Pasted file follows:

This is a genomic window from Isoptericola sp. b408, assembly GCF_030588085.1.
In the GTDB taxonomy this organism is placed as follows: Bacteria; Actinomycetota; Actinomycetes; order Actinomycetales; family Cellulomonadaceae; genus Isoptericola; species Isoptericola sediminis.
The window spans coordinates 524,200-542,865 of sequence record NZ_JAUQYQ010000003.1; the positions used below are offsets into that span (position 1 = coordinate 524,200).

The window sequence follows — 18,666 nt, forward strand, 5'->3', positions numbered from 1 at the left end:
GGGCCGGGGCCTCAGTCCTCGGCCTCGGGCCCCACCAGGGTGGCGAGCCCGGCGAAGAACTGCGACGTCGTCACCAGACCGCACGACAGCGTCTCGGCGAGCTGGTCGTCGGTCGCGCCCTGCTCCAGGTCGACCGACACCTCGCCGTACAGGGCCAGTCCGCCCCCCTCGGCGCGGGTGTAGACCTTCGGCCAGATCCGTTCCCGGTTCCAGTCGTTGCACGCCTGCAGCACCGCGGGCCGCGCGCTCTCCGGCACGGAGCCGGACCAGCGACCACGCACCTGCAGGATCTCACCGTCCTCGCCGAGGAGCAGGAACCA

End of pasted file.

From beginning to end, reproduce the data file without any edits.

This is a genomic window from Isoptericola sp. b408, assembly GCF_030588085.1.
In the GTDB taxonomy this organism is placed as follows: Bacteria; Actinomycetota; Actinomycetes; order Actinomycetales; family Cellulomonadaceae; genus Isoptericola; species Isoptericola sediminis.
The window spans coordinates 524,200-542,865 of sequence record NZ_JAUQYQ010000003.1; the positions used below are offsets into that span (position 1 = coordinate 524,200).

The window sequence follows — 18,666 nt, forward strand, 5'->3', positions numbered from 1 at the left end:
GGGCCGGGGCCTCAGTCCTCGGCCTCGGGCCCCACCAGGGTGGCGAGCCCGGCGAAGAACTGCGACGTCGTCACCAGACCGCACGACAGCGTCTCGGCGAGCTGGTCGTCGGTCGCGCCCTGCTCCAGGTCGACCGACACCTCGCCGTACAGGGCCAGTCCGCCCCCCTCGGCGCGGGTGTAGACCTTCGGCCAGATCCGTTCCCGGTTCCAGTCGTTGCACGCCTGCAGCACCGCGGGCCGCGCGCTCTCCGGCACGGAGCCGGACCAGCGACCACGCACCTGCAGGATCTCACCGTCCTCGCCGAGGAGCAGGAACCA